“Land-based salmon production is now really happening and for many producers access to disease-free eggs is one of their first priorities. We’ve been in contact with the new companies from a very early stage and want to be a partner in this growing segment,” explains Geir Olav Melingen, the division’s commercial director.
Benchmark’s faith in the sector, and their hope to remain a key player in it, is reflected by expansions to their team as well as recent investments in their hatchery in Iceland, which is currently being kitted out with 10,000 additional incubators in a new facility in order to cater for projected increases in demand for eggs.
“There are land-based salmon production facilities with a combined capacity of more than 2 million tonnes in the pipeline. About 90 percent of these are in RAS. Even if only a fifth of these projects are realised, it will still be a massive number of eggs needed. And we are trying to be proactive about increasing our capacity,” reflects Melingen.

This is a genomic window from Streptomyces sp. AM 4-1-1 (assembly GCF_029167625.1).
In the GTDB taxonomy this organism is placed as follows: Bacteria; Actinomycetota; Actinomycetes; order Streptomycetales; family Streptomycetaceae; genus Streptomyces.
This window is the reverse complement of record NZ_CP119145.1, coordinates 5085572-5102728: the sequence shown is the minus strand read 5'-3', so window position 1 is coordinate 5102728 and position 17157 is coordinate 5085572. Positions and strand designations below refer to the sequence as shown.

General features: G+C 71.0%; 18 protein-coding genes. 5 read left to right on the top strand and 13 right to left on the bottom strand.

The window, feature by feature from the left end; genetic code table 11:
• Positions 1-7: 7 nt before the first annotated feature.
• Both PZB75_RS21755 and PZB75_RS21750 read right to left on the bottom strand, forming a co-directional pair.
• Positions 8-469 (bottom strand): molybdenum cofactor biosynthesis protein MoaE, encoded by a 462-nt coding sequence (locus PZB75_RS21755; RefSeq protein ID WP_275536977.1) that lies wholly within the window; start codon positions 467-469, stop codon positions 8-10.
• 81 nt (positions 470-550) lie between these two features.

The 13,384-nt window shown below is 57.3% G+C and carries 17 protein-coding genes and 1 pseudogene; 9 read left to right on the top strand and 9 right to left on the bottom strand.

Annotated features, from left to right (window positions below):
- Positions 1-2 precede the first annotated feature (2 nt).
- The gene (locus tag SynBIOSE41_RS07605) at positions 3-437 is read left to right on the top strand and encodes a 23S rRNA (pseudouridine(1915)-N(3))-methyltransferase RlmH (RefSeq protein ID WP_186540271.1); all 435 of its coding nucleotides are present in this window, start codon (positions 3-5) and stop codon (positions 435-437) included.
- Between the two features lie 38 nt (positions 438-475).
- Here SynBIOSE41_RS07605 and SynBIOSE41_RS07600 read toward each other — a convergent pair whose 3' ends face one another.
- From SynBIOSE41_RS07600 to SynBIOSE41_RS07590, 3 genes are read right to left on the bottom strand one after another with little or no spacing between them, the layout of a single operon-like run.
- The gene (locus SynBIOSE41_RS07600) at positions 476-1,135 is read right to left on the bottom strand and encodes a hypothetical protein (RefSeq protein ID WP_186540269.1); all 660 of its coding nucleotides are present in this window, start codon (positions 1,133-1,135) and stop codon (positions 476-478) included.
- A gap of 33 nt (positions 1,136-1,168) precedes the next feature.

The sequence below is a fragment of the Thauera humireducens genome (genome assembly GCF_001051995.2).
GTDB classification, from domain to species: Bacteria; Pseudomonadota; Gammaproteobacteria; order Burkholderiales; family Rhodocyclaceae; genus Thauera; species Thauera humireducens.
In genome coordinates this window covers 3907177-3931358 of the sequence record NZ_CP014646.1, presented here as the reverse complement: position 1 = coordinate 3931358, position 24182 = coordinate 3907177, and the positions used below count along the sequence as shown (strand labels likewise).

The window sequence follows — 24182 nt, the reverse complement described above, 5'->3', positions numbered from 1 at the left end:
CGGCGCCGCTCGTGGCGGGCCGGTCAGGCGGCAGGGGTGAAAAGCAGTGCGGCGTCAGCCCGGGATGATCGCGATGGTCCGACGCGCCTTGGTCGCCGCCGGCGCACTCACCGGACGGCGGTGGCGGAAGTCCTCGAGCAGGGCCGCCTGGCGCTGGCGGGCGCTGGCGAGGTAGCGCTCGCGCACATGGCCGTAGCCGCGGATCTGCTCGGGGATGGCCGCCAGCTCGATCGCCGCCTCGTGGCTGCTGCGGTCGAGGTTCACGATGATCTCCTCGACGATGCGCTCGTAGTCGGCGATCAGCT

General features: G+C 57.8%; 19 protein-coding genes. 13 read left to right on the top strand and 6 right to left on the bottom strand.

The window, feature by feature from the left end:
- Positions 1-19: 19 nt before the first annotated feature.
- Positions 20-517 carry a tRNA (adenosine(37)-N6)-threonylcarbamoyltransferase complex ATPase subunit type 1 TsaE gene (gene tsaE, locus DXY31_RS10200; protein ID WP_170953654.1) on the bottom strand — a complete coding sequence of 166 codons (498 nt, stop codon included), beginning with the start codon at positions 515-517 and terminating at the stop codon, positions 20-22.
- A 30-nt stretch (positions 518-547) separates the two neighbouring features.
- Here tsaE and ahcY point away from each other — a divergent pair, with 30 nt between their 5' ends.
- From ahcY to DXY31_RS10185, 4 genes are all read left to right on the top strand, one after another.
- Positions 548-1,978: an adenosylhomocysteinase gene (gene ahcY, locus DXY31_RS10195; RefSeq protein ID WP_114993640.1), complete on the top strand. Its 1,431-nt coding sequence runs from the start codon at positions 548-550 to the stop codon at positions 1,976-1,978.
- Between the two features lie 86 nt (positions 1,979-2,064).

Although Benchmark has several breeding centres, including the recently opened site in Salten, their Iceland facility is the primary source of ova for land-based salmon production – due to the unique levels of biosecurity, Icelandic eggs are permitted to be widely exported. Given the range of geographies where new salmon farms are planned, this gives Benchmark a unique advantage, and the company currently exports to over 20 countries in Europe, the Americas, Asia and Africa. Their upgraded Iceland facility will be capable of producing 200 million eggs a year and Melingen notes that there’s scope to increase this to 350 million eggs a year “with minor investment”.
Of the current 200 million, around 20 million are being sold to land-based salmon producers, but this proportion is likely to rise in line with the projected increase in the land-based sector. Delivery of these eggs is much more regular than in the conventional salmon sector and one of the key demands of land-based producers is the regularity with which they require ova – which Benchmark is well placed to cater for, given that they can provide eggs from Iceland in any of the 52 weeks of the year.